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Contesting the Tragedy of the Commons: A Universal Basic Income for All

Updated: Aug 3

By Stephen Colley

Themes: Economy, Policy, Work

Published in 1987, Thomas Sowell’s A Conflict of Visions: Ideological Origins of Political Struggles, describes two competing visions of humanity: the constrained and the unconstrained. The constrained vision understands human nature as flawed a priori and incapable of achieving the unconstrained vision of the perfectibility of human beings. This dichotomy, Sowell argues, is a source of historical conflict between individuals given that ideas about reason are deployed from fundamentally different philosophical traditions. On the one hand, the constrained vision—loosely defined as embodying “conservative” values—praises the logic of the self-regulating “free market” while, on the other hand, the unconstrained visionaries—the “liberals” insist on maintaining the essential capitalist features of the economy through the redistribution and regulation of wealth through progressive taxation and income supports. Situated at opposite poles, these two visions of human nature provide us with a rough dialectical outline for interpreting the conversation around a Universal Basic Income for All.

Against this backdrop, I will introduce Garrett Hardin’s influential essay The Tragedy of the Commons, published in Science Magazine (Hardin, 1968) by situating it within the debate inspired by Elinor Ostrom’s counter-argument that individuals and communities are capable, and have been capable historically, of managing, and not exploiting common resources (Ostrom, Governing The Commons: The evolution of institutions for collective action, 1990). Ostrom’s pivotal refutation of Hardin’s conception of the commons as composed of “selfish, self-maximizing individuals” is then challenged with De Angelis & Harvie’s work on The Commons (2014) that goes beyond Ostrom’s liberal and Hardin’s neo-classical economic analysis to develop an anti-capitalist argument of the Commons. Building on this examination, I will then introduce Guy Standing’s ideas around the moral and human entitlement to a “social or common dividend” that, as a policy prescription, is designed as a Universal Basic Income (UBI) for all (Standing, Basic Income: And How We Can Make It Happen, 2017). From here, I will then explore how and why we are re-thinking the neo-liberal market given the influence of COVID-19 on the global supply chain, and the jobs that depend on the world system. Interest in a basic income that compensates people for the economic hardships imposed by medical martial law (lockdown) is receiving increased attention from pundits situated across the Left and the Right of the political spectrum. Today, the idea of Universal Basic Income offers a point of convergence—although commencing from different ideological starting points and with diverse interests in mind—between the ideals of economic democracy and the rationality of economic freedom. Economic Freedom is encoded within neo-liberal ideology as individual choice enshrined in property rights. Such think-tanks as the Fraser Institute, the Heritage Foundation, and Cato Institute have provides the intellectual ammunition needed for the sale and consumption of “austerity politics” for the past 35 years. I will conclude by offering hope to economic democrats in this moment of the COVID 19 economic crisis. Hope that the historic plunder of the commons can be reversed—or at the very minimum slowed—through the transformation of our “death economy” to one that respects our right to a “wage commons” within a paradigm that prioritizes planetary limits to growth.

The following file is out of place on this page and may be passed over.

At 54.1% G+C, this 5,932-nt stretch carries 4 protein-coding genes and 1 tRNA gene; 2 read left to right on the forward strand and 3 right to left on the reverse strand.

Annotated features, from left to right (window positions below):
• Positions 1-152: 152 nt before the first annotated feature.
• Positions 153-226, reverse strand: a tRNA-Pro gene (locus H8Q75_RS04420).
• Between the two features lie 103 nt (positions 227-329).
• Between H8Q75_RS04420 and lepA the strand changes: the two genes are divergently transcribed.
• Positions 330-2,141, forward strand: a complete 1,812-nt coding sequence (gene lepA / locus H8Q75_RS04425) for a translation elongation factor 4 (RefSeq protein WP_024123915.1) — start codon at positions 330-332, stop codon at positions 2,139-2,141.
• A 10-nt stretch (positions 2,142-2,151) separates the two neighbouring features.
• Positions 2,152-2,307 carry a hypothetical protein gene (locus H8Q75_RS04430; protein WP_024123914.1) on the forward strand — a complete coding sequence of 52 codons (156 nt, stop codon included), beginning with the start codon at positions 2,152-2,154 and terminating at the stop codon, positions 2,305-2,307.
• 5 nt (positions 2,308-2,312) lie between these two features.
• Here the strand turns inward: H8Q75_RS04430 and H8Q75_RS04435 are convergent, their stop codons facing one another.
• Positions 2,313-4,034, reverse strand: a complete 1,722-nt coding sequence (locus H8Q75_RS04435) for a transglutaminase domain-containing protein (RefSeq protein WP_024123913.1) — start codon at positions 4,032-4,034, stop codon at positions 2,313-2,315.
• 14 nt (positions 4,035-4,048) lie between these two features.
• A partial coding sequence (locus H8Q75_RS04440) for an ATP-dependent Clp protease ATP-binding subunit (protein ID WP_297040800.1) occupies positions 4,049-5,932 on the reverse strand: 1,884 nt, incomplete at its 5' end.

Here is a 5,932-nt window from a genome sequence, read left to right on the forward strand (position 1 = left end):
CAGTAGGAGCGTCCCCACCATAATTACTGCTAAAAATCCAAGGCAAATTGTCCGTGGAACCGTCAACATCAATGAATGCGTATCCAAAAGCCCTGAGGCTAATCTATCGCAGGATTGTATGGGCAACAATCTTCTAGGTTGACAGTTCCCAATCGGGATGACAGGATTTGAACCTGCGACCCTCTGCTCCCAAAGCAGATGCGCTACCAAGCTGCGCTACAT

The Myth of the Tragedy of the Commons